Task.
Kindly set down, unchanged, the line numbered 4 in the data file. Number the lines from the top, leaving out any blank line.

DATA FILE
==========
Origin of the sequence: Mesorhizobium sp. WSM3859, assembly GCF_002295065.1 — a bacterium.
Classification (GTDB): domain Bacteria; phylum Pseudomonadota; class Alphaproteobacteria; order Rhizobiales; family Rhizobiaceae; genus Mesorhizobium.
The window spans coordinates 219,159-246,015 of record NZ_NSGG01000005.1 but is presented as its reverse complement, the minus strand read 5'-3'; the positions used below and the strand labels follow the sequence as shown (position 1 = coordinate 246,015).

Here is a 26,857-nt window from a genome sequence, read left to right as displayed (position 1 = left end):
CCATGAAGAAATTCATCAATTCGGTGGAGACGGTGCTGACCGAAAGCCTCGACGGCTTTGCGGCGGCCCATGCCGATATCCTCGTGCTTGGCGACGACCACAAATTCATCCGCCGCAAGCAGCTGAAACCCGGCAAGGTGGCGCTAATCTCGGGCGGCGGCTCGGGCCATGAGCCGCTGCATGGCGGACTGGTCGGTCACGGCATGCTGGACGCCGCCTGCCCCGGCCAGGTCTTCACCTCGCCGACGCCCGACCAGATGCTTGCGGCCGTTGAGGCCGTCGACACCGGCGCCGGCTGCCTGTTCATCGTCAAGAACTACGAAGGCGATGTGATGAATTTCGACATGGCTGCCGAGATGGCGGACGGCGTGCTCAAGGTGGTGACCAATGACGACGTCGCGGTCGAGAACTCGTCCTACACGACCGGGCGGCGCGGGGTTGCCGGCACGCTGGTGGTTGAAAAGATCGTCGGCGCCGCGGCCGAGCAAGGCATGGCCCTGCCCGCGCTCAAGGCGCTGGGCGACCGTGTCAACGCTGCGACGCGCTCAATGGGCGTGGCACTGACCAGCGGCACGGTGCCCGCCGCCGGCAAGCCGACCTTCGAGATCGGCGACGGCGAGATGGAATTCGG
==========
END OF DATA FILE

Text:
Here is a 26,857-nt window from a genome sequence, read left to right as displayed (position 1 = left end):